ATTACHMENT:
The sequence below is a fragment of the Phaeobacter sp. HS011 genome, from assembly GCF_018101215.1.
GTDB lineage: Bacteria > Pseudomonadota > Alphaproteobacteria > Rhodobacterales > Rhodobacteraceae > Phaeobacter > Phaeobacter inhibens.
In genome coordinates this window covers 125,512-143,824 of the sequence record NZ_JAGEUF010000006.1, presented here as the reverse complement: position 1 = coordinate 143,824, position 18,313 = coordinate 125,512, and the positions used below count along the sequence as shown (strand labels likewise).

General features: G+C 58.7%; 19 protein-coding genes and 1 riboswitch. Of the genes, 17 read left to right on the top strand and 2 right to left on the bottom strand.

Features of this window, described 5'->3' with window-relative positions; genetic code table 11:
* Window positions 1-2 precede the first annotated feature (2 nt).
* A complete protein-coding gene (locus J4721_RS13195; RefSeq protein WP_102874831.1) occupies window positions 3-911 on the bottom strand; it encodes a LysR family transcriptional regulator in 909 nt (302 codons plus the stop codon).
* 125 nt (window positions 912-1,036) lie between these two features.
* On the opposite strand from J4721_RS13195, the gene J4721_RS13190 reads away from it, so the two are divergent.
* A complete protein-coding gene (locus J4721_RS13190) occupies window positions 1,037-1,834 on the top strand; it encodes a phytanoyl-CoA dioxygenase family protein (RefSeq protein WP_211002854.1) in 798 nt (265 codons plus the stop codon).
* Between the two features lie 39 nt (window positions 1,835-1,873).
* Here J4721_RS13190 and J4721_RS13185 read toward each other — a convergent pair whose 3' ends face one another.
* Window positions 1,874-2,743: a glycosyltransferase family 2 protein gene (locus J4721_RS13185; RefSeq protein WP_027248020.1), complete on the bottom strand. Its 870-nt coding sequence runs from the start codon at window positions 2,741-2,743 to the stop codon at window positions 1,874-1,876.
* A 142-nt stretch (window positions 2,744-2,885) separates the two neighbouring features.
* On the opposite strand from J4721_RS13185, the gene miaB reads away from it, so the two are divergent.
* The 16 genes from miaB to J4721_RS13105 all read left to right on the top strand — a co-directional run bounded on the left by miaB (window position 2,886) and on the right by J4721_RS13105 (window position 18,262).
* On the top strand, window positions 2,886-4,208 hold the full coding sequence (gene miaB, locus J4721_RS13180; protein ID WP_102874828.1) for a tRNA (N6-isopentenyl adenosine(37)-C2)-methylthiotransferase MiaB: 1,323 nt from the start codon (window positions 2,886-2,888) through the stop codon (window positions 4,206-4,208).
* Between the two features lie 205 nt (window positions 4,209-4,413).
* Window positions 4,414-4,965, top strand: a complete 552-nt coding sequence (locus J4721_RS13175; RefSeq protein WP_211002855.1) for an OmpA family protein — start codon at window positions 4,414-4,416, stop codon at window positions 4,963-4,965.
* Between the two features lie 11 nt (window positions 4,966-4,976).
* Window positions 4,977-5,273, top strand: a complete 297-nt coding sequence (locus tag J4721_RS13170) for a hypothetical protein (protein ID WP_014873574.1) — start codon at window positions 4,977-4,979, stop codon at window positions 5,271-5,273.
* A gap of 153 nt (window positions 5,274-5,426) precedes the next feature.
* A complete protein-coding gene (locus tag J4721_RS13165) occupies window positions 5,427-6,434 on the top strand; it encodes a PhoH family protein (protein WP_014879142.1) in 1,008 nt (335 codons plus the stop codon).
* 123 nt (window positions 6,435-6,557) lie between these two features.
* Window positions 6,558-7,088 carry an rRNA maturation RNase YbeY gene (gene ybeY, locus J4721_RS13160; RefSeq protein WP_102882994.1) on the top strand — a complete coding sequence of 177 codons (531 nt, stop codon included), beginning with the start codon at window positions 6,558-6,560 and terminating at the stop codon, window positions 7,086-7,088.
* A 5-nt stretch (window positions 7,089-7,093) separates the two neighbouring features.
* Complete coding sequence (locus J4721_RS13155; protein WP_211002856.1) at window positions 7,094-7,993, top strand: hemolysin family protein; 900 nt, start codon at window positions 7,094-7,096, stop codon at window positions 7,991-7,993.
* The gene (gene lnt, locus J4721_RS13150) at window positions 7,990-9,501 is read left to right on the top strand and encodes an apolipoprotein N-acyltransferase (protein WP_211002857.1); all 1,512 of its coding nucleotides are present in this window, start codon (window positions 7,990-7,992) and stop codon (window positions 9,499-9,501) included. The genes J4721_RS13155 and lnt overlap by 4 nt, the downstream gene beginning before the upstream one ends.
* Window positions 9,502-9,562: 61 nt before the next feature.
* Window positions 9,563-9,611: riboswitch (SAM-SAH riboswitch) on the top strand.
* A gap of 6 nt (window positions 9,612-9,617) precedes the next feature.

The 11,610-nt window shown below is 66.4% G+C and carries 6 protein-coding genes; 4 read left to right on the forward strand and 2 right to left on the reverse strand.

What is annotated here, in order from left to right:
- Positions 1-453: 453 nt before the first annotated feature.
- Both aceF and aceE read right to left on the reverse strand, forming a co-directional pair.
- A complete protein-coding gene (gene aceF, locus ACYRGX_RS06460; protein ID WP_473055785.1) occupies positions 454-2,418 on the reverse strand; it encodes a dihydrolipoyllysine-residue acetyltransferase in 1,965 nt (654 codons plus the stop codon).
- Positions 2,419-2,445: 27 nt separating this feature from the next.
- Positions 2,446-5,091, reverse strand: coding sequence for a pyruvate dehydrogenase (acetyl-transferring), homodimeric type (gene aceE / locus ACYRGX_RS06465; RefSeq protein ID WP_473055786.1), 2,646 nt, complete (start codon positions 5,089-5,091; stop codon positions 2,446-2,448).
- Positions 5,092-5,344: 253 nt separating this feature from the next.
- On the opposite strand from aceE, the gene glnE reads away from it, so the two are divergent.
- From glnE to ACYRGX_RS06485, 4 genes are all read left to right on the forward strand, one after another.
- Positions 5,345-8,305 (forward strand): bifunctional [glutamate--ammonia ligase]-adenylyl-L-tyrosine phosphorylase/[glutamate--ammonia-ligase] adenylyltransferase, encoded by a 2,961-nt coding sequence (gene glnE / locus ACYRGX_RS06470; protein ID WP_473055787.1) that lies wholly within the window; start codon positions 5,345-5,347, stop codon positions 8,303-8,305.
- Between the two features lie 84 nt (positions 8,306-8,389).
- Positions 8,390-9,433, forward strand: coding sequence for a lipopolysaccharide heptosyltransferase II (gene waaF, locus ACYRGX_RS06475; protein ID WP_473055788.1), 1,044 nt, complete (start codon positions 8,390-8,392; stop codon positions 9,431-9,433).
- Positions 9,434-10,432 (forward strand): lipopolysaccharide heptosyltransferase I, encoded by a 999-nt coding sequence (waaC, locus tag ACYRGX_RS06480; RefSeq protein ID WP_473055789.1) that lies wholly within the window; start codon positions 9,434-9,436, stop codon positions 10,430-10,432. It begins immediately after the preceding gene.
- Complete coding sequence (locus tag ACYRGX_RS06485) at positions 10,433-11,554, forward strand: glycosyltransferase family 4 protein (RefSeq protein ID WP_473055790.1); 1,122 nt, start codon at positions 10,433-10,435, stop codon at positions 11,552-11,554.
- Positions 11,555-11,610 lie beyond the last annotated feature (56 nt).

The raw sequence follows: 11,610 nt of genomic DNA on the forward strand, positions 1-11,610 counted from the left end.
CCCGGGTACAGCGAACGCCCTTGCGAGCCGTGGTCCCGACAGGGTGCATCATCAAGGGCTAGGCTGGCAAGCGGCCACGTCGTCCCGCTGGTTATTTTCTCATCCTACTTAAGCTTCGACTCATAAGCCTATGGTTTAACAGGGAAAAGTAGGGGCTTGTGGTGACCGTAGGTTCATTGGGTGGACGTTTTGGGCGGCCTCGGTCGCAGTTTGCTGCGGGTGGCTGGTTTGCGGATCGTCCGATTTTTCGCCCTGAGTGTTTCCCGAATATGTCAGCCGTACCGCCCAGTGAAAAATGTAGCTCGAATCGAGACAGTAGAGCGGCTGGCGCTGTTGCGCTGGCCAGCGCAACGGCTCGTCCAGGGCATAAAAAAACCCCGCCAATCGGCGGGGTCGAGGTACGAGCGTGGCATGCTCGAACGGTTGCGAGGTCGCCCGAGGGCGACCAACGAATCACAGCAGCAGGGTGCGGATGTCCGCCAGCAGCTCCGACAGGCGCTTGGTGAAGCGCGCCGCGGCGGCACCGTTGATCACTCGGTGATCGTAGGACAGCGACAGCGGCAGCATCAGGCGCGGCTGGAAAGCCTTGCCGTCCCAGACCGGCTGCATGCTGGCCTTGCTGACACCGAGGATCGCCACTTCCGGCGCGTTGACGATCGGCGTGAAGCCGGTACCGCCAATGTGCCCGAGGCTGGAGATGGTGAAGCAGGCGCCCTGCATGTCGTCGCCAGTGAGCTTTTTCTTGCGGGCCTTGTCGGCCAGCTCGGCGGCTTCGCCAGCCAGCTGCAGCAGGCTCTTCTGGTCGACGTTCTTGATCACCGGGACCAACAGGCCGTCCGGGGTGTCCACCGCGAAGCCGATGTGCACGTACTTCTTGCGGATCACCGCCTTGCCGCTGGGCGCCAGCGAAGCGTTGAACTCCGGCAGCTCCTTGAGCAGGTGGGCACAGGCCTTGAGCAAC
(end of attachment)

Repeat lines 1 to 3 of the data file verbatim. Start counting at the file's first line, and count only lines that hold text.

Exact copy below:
The sequence below is a fragment of the Phaeobacter sp. HS011 genome, from assembly GCF_018101215.1.
GTDB lineage: Bacteria > Pseudomonadota > Alphaproteobacteria > Rhodobacterales > Rhodobacteraceae > Phaeobacter > Phaeobacter inhibens.
In genome coordinates this window covers 125,512-143,824 of the sequence record NZ_JAGEUF010000006.1, presented here as the reverse complement: position 1 = coordinate 143,824, position 18,313 = coordinate 125,512, and the positions used below count along the sequence as shown (strand labels likewise).